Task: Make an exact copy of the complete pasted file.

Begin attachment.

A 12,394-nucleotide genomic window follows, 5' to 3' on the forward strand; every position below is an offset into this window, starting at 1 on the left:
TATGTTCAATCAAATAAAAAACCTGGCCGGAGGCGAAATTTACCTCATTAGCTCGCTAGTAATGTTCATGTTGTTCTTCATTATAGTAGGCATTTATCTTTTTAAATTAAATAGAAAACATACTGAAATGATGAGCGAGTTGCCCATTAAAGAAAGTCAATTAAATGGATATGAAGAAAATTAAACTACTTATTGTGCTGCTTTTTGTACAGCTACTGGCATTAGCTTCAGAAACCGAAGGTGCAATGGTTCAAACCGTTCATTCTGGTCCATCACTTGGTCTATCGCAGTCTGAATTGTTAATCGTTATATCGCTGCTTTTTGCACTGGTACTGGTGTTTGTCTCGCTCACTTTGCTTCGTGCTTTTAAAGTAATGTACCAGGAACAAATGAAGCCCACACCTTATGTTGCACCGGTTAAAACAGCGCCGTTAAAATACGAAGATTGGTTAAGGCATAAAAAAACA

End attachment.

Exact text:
A 12,394-nucleotide genomic window follows, 5' to 3' on the forward strand; every position below is an offset into this window, starting at 1 on the left:
TATGTTCAATCAAATAAAAAACCTGGCCGGAGGCGAAATTTACCTCATTAGCTCGCTAGTAATGTTCATGTTGTTCTTCATTATAGTAGGCATTTATCTTTTTAAATTAAATAGAAAACATACTGAAATGATGAGCGAGTTGCCCATTAAAGAAAGTCAATTAAATGGATATGAAGAAAATTAAACTACTTATTGTGCTGCTTTTTGTACAGCTACTGGCATTAGCTTCAGAAACCGAAGGTGCAATGGTTCAAACCGTTCATTCTGGTCCATCACTTGGTCTATCGCAGTCTGAATTGTTAATCGTTATATCGCTGCTTTTTGCACTGGTACTGGTGTTTGTCTCGCTCACTTTGCTTCGTGCTTTTAAAGTAATGTACCAGGAACAAATGAAGCCCACACCTTATGTTGCACCGGTTAAAACAGCGCCGTTAAAATACGAAGATTGGTTAAGGCATAAAAAAACA